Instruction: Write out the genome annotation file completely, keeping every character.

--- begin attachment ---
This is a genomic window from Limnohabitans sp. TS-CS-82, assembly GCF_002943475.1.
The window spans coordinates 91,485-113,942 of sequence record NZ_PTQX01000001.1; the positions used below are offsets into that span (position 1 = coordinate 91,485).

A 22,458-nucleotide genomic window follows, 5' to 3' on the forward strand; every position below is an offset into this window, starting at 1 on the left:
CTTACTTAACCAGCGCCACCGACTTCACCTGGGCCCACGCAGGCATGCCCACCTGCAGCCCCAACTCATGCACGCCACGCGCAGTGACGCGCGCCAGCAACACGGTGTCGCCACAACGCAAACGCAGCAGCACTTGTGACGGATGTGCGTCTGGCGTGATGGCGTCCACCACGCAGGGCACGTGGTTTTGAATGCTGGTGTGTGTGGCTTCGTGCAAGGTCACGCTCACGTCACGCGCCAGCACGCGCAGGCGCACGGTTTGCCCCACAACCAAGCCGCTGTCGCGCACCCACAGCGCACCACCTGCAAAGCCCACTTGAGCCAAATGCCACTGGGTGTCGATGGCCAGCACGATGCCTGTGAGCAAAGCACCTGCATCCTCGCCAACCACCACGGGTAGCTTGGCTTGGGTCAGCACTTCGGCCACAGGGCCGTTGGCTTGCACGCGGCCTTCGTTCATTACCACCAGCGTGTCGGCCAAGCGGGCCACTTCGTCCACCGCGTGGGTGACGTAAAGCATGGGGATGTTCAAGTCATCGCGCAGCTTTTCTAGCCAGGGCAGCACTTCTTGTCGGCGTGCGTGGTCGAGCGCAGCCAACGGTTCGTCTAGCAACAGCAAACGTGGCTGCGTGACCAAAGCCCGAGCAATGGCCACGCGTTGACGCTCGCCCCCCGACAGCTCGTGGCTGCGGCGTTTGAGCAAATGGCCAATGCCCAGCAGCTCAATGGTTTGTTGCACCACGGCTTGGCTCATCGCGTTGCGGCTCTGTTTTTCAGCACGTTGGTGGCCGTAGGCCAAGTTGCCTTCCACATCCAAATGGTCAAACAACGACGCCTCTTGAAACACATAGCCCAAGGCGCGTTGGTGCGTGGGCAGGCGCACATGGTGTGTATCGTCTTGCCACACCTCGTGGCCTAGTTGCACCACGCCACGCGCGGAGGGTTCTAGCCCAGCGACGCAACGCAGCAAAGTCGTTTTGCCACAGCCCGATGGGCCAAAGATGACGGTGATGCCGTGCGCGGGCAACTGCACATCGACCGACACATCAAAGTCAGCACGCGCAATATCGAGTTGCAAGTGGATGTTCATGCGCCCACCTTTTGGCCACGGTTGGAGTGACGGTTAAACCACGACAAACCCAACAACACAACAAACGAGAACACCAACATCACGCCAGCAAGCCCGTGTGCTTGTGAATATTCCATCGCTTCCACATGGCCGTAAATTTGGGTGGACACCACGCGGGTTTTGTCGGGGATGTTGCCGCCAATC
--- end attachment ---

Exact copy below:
This is a genomic window from Limnohabitans sp. TS-CS-82, assembly GCF_002943475.1.
The window spans coordinates 91,485-113,942 of sequence record NZ_PTQX01000001.1; the positions used below are offsets into that span (position 1 = coordinate 91,485).

A 22,458-nucleotide genomic window follows, 5' to 3' on the forward strand; every position below is an offset into this window, starting at 1 on the left:
CTTACTTAACCAGCGCCACCGACTTCACCTGGGCCCACGCAGGCATGCCCACCTGCAGCCCCAACTCATGCACGCCACGCGCAGTGACGCGCGCCAGCAACACGGTGTCGCCACAACGCAAACGCAGCAGCACTTGTGACGGATGTGCGTCTGGCGTGATGGCGTCCACCACGCAGGGCACGTGGTTTTGAATGCTGGTGTGTGTGGCTTCGTGCAAGGTCACGCTCACGTCACGCGCCAGCACGCGCAGGCGCACGGTTTGCCCCACAACCAAGCCGCTGTCGCGCACCCACAGCGCACCACCTGCAAAGCCCACTTGAGCCAAATGCCACTGGGTGTCGATGGCCAGCACGATGCCTGTGAGCAAAGCACCTGCATCCTCGCCAACCACCACGGGTAGCTTGGCTTGGGTCAGCACTTCGGCCACAGGGCCGTTGGCTTGCACGCGGCCTTCGTTCATTACCACCAGCGTGTCGGCCAAGCGGGCCACTTCGTCCACCGCGTGGGTGACGTAAAGCATGGGGATGTTCAAGTCATCGCGCAGCTTTTCTAGCCAGGGCAGCACTTCTTGTCGGCGTGCGTGGTCGAGCGCAGCCAACGGTTCGTCTAGCAACAGCAAACGTGGCTGCGTGACCAAAGCCCGAGCAATGGCCACGCGTTGACGCTCGCCCCCCGACAGCTCGTGGCTGCGGCGTTTGAGCAAATGGCCAATGCCCAGCAGCTCAATGGTTTGTTGCACCACGGCTTGGCTCATCGCGTTGCGGCTCTGTTTTTCAGCACGTTGGTGGCCGTAGGCCAAGTTGCCTTCCACATCCAAATGGTCAAACAACGACGCCTCTTGAAACACATAGCCCAAGGCGCGTTGGTGCGTGGGCAGGCGCACATGGTGTGTATCGTCTTGCCACACCTCGTGGCCTAGTTGCACCACGCCACGCGCGGAGGGTTCTAGCCCAGCGACGCAACGCAGCAAAGTCGTTTTGCCACAGCCCGATGGGCCAAAGATGACGGTGATGCCGTGCGCGGGCAACTGCACATCGACCGACACATCAAAGTCAGCACGCGCAATATCGAGTTGCAAGTGGATGTTCATGCGCCCACCTTTTGGCCACGGTTGGAGTGACGGTTAAACCACGACAAACCCAACAACACAACAAACGAGAACACCAACATCACGCCAGCAAGCCCGTGTGCTTGTGAATATTCCATCGCTTCCACATGGCCGTAAATTTGGGTGGACACCACGCGGGTTTTGTCGGGGATGTTGCCGCCAATC